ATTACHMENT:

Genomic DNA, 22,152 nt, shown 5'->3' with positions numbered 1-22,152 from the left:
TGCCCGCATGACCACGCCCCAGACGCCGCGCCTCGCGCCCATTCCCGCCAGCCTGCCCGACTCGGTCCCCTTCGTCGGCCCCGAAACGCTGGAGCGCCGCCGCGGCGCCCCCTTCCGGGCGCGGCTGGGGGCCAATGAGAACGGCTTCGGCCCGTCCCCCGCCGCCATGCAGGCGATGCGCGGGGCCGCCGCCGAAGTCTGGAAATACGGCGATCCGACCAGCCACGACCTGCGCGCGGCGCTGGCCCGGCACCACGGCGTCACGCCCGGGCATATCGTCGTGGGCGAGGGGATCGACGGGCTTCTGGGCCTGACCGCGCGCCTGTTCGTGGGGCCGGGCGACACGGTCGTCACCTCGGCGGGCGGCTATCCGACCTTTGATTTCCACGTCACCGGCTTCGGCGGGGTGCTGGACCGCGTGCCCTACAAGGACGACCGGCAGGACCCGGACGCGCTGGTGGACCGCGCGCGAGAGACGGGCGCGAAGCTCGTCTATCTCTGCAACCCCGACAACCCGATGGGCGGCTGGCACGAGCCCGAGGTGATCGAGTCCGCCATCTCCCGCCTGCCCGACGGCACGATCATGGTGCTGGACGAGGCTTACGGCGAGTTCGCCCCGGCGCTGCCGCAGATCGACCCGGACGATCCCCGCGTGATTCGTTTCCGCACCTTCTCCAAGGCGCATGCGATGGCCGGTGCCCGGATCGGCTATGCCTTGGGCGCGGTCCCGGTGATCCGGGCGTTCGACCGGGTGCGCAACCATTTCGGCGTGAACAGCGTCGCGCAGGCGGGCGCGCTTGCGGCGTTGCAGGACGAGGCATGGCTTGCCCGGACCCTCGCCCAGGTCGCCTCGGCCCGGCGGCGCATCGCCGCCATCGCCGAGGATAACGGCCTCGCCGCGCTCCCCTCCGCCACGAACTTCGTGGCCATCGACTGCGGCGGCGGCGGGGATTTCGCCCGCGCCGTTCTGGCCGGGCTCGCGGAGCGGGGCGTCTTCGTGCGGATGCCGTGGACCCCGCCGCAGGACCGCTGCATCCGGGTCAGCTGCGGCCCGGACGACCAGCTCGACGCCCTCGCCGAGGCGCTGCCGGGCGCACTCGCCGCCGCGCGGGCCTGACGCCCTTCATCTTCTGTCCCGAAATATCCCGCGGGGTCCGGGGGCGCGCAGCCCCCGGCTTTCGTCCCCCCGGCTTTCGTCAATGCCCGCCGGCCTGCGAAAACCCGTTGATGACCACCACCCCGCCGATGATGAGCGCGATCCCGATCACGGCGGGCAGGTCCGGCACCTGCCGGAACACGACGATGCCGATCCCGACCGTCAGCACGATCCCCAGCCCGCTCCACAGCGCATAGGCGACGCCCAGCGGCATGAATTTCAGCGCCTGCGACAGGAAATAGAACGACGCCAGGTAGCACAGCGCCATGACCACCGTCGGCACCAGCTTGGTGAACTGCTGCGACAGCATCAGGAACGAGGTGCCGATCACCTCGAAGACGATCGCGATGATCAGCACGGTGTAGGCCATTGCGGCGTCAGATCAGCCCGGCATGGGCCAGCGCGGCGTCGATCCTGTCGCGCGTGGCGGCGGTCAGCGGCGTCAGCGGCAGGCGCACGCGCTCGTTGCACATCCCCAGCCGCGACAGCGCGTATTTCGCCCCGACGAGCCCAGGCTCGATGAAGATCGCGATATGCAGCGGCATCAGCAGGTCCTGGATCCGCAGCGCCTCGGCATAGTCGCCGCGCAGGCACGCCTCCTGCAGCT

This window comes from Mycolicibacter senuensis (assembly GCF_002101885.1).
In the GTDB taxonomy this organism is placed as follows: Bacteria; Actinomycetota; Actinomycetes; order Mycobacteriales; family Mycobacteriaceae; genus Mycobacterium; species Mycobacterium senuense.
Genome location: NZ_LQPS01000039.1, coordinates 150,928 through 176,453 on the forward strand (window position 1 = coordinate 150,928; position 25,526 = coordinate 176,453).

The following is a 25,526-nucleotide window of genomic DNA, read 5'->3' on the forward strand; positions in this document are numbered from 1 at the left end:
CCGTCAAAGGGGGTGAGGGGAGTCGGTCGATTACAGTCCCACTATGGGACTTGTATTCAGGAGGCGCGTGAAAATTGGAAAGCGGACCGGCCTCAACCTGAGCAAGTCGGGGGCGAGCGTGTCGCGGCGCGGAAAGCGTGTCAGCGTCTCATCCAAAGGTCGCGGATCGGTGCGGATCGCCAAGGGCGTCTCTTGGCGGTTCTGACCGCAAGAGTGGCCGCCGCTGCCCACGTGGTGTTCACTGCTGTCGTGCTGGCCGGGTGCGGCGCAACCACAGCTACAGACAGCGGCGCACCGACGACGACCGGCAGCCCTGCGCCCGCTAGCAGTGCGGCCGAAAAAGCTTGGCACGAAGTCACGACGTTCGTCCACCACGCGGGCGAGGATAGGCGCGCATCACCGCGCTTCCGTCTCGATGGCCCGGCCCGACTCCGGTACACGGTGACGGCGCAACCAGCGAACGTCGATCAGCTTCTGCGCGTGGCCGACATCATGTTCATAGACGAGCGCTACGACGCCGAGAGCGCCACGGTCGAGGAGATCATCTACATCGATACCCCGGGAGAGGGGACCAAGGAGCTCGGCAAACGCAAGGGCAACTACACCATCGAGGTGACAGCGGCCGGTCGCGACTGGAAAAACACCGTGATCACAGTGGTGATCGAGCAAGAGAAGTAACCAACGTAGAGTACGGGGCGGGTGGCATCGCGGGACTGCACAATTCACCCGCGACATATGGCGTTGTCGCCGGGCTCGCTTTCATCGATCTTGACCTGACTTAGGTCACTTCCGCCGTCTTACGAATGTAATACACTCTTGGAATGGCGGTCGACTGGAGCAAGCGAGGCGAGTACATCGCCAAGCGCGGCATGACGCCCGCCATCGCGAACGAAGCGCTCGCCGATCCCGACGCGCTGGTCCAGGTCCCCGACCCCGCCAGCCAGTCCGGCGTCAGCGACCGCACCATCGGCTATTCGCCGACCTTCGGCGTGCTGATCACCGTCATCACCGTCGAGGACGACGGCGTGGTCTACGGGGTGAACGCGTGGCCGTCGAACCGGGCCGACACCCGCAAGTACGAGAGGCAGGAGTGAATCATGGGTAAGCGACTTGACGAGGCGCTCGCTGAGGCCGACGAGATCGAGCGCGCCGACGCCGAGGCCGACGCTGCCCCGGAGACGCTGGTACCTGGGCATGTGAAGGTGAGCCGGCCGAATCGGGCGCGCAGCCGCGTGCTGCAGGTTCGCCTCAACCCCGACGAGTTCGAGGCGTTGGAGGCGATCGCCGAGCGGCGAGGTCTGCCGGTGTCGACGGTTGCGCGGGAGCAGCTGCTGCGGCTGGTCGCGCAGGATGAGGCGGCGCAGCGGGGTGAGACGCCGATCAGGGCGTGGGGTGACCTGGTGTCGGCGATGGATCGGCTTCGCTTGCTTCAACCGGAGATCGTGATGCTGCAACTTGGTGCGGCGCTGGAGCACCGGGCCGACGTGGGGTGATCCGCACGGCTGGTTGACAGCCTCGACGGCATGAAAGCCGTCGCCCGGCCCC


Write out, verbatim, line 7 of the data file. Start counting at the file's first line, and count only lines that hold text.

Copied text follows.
CCGTCAAAGGGGGTGAGGGGAGTCGGTCGATTACAGTCCCACTATGGGACTTGTATTCAGGAGGCGCGTGAAAATTGGAAAGCGGACCGGCCTCAACCTGAGCAAGTCGGGGGCGAGCGTGTCGCGGCGCGGAAAGCGTGTCAGCGTCTCATCCAAAGGTCGCGGATCGGTGCGGATCGCCAAGGGCGTCTCTTGGCGGTTCTGACCGCAAGAGTGGCCGCCGCTGCCCACGTGGTGTTCACTGCTGTCGTGCTGGCCGGGTGCGGCGCAACCACAGCTACAGACAGCGGCGCACCGACGACGACCGGCAGCCCTGCGCCCGCTAGCAGTGCGGCCGAAAAAGCTTGGCACGAAGTCACGACGTTCGTCCACCACGCGGGCGAGGATAGGCGCGCATCACCGCGCTTCCGTCTCGATGGCCCGGCCCGACTCCGGTACACGGTGACGGCGCAACCAGCGAACGTCGATCAGCTTCTGCGCGTGGCCGACATCATGTTCATAGACGAGCGCTACGACGCCGAGAGCGCCACGGTCGAGGAGATCATCTACATCGATACCCCGGGAGAGGGGACCAAGGAGCTCGGCAAACGCAAGGGCAACTACACCATCGAGGTGACAGCGGCCGGTCGCGACTGGAAAAACACCGTGATCACAGTGGTGATCGAGCAAGAGAAGTAACCAACGTAGAGTACGGGGCGGGTGGCATCGCGGGACTGCACAATTCACCCGCGACATATGGCGTTGTCGCCGGGCTCGCTTTCATCGATCTTGACCTGACTTAGGTCACTTCCGCCGTCTTACGAATGTAATACACTCTTGGAATGGCGGTCGACTGGAGCAAGCGAGGCGAGTACATCGCCAAGCGCGGCATGACGCCCGCCATCGCGAACGAAGCGCTCGCCGATCCCGACGCGCTGGTCCAGGTCCCCGACCCCGCCAGCCAGTCCGGCGTCAGCGACCGCACCATCGGCTATTCGCCGACCTTCGGCGTGCTGATCACCGTCATCACCGTCGAGGACGACGGCGTGGTCTACGGGGTGAACGCGTGGCCGTCGAACCGGGCCGACACCCGCAAGTACGAGAGGCAGGAGTGAATCATGGGTAAGCGACTTGACGAGGCGCTCGCTGAGGCCGACGAGATCGAGCGCGCCGACGCCGAGGCCGACGCTGCCCCGGAGACGCTGGTACCTGGGCATGTGAAGGTGAGCCGGCCGAATCGGGCGCGCAGCCGCGTGCTGCAGGTTCGCCTCAACCCCGACGAGTTCGAGGCGTTGGAGGCGATCGCCGAGCGGCGAGGTCTGCCGGTGTCGACGGTTGCGCGGGAGCAGCTGCTGCGGCTGGTCGCGCAGGATGAGGCGGCGCAGCGGGGTGAGACGCCGATCAGGGCGTGGGGTGACCTGGTGTCGGCGATGGATCGGCTTCGCTTGCTTCAACCGGAGATCGTGATGCTGCAACTTGGTGCGGCGCTGGAGCACCGGGCCGACGTGGGGTGATCCGCACGGCTGGTTGACAGCCTCGACGGCATGAAAGCCGTCGCCCGGCCCC